|Russia takes a step backwards|
|September 29, 2011|
By Gideon Rachman
The world could do with some glad tidings at the moment, to cope with a global economic crisis and turmoil in the Middle East. Unfortunately, the return of Vladimir Putin to the Kremlin does not qualify as good news.
International co-operation is badly needed for both economic and political reasons, but Mr Putin’s now inevitable return to the presidency in March 2012 will strengthen the forces of nationalism in Russia. At a time when the world’s liberal democracies are struggling economically and losing self-confidence, the new-old Russian president will bolster the authoritarian camp in global politics.
If Russian foreign policy becomes more introverted and nationalistic in 2012, it may form part of a global trend. The US and France are going through presidential elections next year, which will limit the time their leaders can devote to world affairs, and the scope of their actions. The top Chinese leadership will also change next year, which could well see Chinese foreign policy take on a more strident tone. The turmoil in the Middle East is likely to continue throughout 2012, as is the financial crisis within the European Union.
In this situation, the personality of the Russian president will matter more than ever. Russia is one of the five permanent members of the UN Security Council, and remains a major military, energy and diplomatic power.
The ease with which Dmitry Medvedev, the current Russian president, has been eased aside, will strengthen the cynical view that he was always a glove-puppet for Mr Putin. That, however, was not the assessment of western leaders who have dealt with Russia over the past four years. The Americans and Germans in particular discerned a real difference between the Putin and Medvedev camps.
At home, Mr Medvedev’s rhetorical emphasis on the rule-of-law and his more critical view of the Soviet past seemed to mark him out as a relatively liberal figure.
Internationally, it was Mr Medvedev who represented the camp in the Russian government that is most open to co-operation with the west, and that gives some credence to the idea that there are universal values that all major powers should endorse. It was Mr Medvedev who worked closely with the US on the “reset” that has seen Russian-American relations improve sharply since the nadir of 2008 and the Russo-Georgian war – allowing the US and Russia to make progress on arms control. When Nato moved to intervene in Libya, Mr Putin in the prime minister’s office was openly hostile to the idea. But Mr Medvedev at the Kremlin was much more nuanced and may have prevented Russia vetoing the UN resolution that allowed intervention.
Russia remains a major geopolitical player that still thinks and acts like one of the big, global powers. Unfortunately, Mr Putin’s view of world affairs is marked by a nostalgia for the “respect” (or fear) that Russia commanded during the cold war – and by a deep suspicion of the west. According to the Putin world-view, the Americans and the Europeans deliberately took advantage of a period of Russian weakness in the 1990s, to betray promises and to enlarge Nato up to the borders of Russia, and then to foment anti-Russian “colour revolutions” in Ukraine and Georgia. Mr Putin’s vision of the world seems to be based on the idea of a small number of quasi-imperial powers, centred in Washington, Beijing, Moscow, Brussels and so on, jostling for power and “spheres of influence”. Fashionable ideas about interdependence get short shrift.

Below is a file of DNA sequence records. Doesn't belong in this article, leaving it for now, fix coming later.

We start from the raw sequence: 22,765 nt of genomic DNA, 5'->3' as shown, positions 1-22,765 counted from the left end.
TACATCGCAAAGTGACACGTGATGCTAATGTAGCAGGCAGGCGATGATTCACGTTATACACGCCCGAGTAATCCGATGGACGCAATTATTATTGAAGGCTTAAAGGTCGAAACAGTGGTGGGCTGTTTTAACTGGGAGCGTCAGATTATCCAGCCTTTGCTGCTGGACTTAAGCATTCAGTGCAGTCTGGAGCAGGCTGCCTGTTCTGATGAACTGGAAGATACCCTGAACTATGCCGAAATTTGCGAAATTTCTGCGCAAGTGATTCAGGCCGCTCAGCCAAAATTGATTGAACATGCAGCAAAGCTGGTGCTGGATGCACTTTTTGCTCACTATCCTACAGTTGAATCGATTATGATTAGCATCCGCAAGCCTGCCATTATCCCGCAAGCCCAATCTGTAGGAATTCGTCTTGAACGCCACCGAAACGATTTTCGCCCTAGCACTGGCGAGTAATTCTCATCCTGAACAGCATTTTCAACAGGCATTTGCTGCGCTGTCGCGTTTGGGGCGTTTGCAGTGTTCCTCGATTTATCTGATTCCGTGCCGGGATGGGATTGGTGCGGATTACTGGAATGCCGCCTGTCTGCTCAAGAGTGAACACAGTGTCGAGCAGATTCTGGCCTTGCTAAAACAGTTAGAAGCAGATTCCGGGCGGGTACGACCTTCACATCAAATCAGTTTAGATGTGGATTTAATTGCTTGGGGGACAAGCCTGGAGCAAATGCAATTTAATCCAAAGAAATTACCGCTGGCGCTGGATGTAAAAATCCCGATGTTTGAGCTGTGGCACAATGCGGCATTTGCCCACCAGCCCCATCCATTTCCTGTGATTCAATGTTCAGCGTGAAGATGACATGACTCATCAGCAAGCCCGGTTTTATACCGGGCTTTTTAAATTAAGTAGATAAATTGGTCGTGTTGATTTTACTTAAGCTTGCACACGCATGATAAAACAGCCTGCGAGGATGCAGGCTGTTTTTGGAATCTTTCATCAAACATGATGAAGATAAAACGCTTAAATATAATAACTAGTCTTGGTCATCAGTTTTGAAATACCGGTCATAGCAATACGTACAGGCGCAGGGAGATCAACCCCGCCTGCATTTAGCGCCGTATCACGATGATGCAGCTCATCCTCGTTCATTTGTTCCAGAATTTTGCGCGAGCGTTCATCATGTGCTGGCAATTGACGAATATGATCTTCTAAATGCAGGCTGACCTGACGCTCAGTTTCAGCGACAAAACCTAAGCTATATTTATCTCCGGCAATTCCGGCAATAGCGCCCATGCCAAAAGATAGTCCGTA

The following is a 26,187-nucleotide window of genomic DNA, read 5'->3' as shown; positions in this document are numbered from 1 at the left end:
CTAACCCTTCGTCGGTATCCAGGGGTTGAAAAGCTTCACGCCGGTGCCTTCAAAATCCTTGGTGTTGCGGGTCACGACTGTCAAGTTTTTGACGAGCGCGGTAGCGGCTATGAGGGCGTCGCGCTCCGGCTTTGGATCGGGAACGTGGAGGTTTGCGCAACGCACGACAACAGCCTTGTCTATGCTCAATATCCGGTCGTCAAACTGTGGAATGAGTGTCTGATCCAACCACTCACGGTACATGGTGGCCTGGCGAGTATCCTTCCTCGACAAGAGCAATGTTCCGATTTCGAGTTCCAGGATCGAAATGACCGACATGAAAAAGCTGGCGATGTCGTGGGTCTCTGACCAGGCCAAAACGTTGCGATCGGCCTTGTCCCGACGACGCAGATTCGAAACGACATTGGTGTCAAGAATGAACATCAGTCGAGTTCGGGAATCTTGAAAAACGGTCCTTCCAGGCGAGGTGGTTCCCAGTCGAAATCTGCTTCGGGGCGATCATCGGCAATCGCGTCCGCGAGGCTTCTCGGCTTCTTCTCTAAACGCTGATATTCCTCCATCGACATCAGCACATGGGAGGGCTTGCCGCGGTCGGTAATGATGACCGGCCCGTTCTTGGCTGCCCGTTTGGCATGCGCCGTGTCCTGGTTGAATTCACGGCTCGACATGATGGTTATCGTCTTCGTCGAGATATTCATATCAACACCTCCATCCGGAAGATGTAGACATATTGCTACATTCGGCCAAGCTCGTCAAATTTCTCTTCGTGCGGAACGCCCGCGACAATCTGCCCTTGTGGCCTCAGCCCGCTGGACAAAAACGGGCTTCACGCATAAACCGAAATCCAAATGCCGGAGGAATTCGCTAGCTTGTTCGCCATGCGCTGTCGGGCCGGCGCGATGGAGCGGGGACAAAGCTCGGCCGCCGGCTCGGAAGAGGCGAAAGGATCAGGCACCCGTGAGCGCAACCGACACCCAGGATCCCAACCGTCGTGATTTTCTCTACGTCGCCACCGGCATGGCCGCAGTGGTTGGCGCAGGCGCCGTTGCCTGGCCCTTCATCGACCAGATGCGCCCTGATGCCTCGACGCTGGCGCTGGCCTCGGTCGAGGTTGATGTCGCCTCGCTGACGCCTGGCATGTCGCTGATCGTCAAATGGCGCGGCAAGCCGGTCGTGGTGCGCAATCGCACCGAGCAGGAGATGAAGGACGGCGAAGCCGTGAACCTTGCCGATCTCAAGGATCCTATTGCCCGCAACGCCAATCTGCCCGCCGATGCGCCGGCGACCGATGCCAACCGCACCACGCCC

At home, Mr Putin has talked often about his belief in reform and his desire to battle corruption and diversify the economy. In reality, however, the Putin years saw Russia turn into a petro-state – where rival oligarchs battled for the ear of the Kremlin, and many of those who crossed the president ended up in prison or in exile. It is hard to believe that a second Putin presidency will change this well-established way of doing things.
Western leaders comfort themselves that while Mr Putin may be bad, he does not appear to be mad. His willingness as president to confront the US over issues such as human rights, Georgia, the Ukraine or Kosovo was almost always tempered by a shrewd sense of just how far he could go. Several western leaders, including George W. Bush and Tony Blair, initially felt that they had struck up a good relationship with Mr Putin. Mr Blair noted regretfully in his memoirs that while Mr Putin, as president, eventually pursued a “foreign policy of a very nationalist kind”, the British prime minister “never lost that initial feeling for him or the thought that had circumstances transpired or conspired differently, the relationship could have prospered”.
If Mr Putin remains a man that foreign leaders feel they can do business with, then the return of his hard-edged nationalism to the Kremlin need not be a disaster. Unfortunately, it is a well-established rule of politics that the longer a leader is in office, the more likely he is to succumb to megalomania and to make major errors of judgment.
Mr Putin has already served eight years as president and four as prime minister. Now that the presidential term has been extended to six years, he is poised for a further 12 years in the Kremlin. A president who occupies power for 20 years would be bad news in any country. In a nation with the tragic history of autocracy of Russia, it is a sad and ominous development.
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